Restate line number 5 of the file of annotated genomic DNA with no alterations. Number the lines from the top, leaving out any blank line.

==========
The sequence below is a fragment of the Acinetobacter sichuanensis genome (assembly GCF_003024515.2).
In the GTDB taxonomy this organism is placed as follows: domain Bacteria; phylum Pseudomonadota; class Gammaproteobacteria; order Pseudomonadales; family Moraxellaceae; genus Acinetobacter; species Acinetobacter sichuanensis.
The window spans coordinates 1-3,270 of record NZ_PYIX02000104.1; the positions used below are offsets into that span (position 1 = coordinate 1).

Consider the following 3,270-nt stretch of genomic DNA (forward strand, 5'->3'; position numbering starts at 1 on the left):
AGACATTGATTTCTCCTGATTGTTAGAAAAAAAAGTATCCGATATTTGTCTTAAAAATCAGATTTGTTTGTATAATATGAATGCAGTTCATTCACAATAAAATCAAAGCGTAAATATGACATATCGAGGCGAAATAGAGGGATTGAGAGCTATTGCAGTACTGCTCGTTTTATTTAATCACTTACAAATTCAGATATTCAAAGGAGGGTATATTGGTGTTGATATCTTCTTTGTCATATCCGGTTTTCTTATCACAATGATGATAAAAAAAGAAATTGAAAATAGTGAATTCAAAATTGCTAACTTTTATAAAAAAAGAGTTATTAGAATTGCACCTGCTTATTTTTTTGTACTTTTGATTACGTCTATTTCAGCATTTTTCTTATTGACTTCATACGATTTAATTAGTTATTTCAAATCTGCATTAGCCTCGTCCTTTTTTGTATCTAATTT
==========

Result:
AGACATTGATTTCTCCTGATTGTTAGAAAAAAAAGTATCCGATATTTGTCTTAAAAATCAGATTTGTTTGTATAATATGAATGCAGTTCATTCACAATAAAATCAAAGCGTAAATATGACATATCGAGGCGAAATAGAGGGATTGAGAGCTATTGCAGTACTGCTCGTTTTATTTAATCACTTACAAATTCAGATATTCAAAGGAGGGTATATTGGTGTTGATATCTTCTTTGTCATATCCGGTTTTCTTATCACAATGATGATAAAAAAAGAAATTGAAAATAGTGAATTCAAAATTGCTAACTTTTATAAAAAAAGAGTTATTAGAATTGCACCTGCTTATTTTTTTGTACTTTTGATTACGTCTATTTCAGCATTTTTCTTATTGACTTCATACGATTTAATTAGTTATTTCAAATCTGCATTAGCCTCGTCCTTTTTTGTATCTAATTT